The name and work of Michel Foucault are often linked to social constructionism. While, like Berger and Luckmann, Foucault wrote in conversation with a legacy of Western European, humanist thinkers, unlike them Foucault mostly wrote against that legacy—at least as it typically is read in the origin stories of U.S. sociology—and toward what he hoped would be a new way of thinking about human beings in social and historical terms. The proto-heroic humanist subject at the heart of Berger and Luckmann’s story—and most other sociological stories—has a much less glorious role to play in the social construction work proposed here.
Drawing on their own intellectual and personal relationships with Foucault, philosopher Hubert Dreyfus and anthropologist Paul Rabinow offer a careful reading of Foucault’s difference from the dominant traditions of Western European thought in the social and human sciences. They argue that Foucault was neither a structuralist nor an advocate of hermeneutics—what they call the two “poles” of the human sciences—but that he sought to develop a “new method” that would preserve “the distancing effect of structuralism, and an interpretive dimension which develops the hermeneutic insight that the investigator is always situated and must understand the meaning of his cultural practices from within them” (Dreyfus and Rabinow 1983:xii). Deeply influenced by Marx but not Marxist or Hegelian, Foucault’s new method would eschew the dialectic as explanatory device in favor of a view of history as discontinuous, marked by epistemic breaks rather than linear development. More Nietzschean than Husserlian, Foucault would dismiss the search for deep meaning and truth behind social formations and practices (“texts”) characteristic of hermeneutics, seeing the history of Western thought as revealing nothing to give a deep interpretation of (Dreyfus and Rabinow 1983:xxiii-xxv, 123-24, 180-83). Relying on methods that he called archeology and genealogy, Foucault sought—especially in his later books—not to provide a new theory of anything but, rather, to encourage a critical understanding of, “a history of,” as he put it, “the present.” Indeed, the human sciences themselves, and the objects and subjects that populate and define them, became prime targets for this critical and ostensibly new kind of analysis.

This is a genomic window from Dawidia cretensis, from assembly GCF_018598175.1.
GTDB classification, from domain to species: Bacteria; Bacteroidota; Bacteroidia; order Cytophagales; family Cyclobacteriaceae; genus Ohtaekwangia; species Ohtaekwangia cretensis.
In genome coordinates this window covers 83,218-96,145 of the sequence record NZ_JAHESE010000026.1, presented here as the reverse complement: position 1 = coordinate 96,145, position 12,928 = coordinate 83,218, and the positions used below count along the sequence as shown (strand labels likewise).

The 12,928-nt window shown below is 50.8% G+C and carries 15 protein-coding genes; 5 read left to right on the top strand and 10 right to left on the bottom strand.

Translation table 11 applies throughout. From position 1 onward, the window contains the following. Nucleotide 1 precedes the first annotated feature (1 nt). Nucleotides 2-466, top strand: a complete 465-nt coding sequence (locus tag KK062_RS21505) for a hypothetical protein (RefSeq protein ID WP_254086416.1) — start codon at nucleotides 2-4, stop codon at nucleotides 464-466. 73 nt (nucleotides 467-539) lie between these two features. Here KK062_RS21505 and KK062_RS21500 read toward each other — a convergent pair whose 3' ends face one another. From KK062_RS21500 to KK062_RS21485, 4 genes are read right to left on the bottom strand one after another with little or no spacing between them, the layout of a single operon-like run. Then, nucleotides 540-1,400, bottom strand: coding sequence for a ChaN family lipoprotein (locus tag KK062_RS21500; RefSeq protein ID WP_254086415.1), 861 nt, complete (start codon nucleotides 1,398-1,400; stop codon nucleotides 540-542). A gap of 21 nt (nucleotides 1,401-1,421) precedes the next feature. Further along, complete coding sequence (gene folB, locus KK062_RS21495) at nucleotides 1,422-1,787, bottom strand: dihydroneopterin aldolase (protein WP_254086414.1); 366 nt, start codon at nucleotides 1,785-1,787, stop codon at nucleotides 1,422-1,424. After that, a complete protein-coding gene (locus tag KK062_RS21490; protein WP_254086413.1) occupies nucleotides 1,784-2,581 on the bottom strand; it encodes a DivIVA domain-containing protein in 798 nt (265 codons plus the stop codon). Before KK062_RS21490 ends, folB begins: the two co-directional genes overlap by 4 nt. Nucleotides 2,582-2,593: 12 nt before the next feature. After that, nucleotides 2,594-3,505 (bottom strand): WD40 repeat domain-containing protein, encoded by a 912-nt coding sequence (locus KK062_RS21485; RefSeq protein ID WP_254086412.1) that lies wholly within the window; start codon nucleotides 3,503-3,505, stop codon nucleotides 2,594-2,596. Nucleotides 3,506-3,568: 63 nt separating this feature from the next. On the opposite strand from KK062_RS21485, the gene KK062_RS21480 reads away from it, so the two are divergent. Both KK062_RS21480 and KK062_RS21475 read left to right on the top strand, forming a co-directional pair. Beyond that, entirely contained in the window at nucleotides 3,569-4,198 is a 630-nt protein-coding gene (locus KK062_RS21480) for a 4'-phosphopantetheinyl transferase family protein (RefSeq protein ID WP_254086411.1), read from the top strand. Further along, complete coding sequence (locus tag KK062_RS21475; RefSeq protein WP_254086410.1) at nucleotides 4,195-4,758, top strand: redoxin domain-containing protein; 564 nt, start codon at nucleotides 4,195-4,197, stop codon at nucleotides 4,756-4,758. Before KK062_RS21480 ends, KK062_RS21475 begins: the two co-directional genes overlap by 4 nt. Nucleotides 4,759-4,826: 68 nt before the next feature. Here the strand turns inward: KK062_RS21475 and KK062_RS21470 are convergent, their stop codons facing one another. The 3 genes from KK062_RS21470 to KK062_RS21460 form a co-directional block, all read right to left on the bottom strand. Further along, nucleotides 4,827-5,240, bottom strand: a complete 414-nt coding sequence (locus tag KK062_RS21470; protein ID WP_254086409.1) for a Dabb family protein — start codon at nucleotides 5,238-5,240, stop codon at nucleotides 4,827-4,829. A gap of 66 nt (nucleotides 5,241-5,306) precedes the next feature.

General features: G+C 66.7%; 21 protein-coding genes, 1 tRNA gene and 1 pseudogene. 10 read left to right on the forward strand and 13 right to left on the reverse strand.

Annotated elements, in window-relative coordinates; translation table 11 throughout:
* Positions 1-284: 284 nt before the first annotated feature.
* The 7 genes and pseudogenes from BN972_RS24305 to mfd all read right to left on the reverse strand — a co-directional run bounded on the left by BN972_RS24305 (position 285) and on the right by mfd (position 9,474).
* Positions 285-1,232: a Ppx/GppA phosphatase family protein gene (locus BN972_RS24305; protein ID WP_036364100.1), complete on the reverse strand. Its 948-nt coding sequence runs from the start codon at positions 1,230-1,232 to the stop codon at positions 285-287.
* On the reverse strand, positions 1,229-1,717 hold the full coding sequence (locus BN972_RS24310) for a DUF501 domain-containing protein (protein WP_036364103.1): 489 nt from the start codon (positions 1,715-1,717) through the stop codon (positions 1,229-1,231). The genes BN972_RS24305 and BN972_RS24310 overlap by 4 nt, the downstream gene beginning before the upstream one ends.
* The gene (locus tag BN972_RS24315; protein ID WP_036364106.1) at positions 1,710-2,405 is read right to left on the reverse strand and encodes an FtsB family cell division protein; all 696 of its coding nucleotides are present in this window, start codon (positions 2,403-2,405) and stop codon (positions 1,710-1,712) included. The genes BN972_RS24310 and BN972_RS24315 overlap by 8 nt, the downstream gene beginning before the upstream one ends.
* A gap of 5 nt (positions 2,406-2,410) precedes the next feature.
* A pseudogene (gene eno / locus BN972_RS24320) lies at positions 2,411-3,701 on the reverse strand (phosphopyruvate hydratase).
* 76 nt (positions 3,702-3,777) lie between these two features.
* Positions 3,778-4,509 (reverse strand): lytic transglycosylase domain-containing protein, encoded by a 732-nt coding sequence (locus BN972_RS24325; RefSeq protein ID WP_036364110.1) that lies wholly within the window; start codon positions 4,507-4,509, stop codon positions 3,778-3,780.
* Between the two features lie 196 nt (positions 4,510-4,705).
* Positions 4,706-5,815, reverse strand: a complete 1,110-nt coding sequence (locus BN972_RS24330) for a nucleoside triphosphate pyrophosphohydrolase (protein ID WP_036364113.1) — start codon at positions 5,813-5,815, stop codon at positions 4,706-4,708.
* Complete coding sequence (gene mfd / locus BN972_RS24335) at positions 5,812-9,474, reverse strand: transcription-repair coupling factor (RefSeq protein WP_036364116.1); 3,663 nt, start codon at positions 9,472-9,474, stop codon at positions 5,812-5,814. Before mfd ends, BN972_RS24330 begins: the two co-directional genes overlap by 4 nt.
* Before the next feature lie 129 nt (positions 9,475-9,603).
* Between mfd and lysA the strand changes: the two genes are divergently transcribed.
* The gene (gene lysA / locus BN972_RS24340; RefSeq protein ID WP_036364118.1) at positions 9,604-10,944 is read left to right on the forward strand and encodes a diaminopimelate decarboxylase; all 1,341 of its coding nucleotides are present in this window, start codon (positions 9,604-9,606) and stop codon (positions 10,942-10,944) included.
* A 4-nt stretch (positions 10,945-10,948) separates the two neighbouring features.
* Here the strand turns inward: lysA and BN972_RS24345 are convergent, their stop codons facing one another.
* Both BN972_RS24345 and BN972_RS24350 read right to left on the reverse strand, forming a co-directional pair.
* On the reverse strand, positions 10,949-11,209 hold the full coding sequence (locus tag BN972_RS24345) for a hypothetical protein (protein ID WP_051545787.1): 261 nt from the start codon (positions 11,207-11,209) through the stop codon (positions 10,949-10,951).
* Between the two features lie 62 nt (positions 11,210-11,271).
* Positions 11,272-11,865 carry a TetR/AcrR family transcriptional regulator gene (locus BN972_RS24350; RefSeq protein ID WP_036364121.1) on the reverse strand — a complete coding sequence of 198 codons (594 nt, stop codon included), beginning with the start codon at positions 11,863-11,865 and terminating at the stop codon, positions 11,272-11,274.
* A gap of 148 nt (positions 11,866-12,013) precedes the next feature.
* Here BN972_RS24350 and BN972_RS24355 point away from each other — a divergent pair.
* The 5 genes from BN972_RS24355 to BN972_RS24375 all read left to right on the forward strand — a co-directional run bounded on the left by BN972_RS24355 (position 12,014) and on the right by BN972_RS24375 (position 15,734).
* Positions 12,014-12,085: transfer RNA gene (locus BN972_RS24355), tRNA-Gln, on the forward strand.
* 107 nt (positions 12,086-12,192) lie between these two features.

If Berger and Luckmann bring forward the importance of the acting and interacting individual in the context of the everyday to better understand how social realities are constructed, Foucault might be seen to diminish considerably what he called the “anthropological” theme that individual people are the prime sources of movement and force—especially through the operation of rational choice and intentionality—in society and in history. Although he later moved away from claims that the person is fully an effect of discourse, he retained through his last books on the care of the self the view that while not fully determined by prescribed cultural and institutional practices, the space of the resisting and “creative” subject should not be framed in terms of the humanist fantasies of “freedom” or “free will.” Indeed, Foucault’s skepticism about the optimistic stories in the legacy of humanism sets off his contributions from those carried forward by Berger and Luckmann and others who wrote more from within that tradition (and that also is apparent in the pragmatism of Richard Rorty).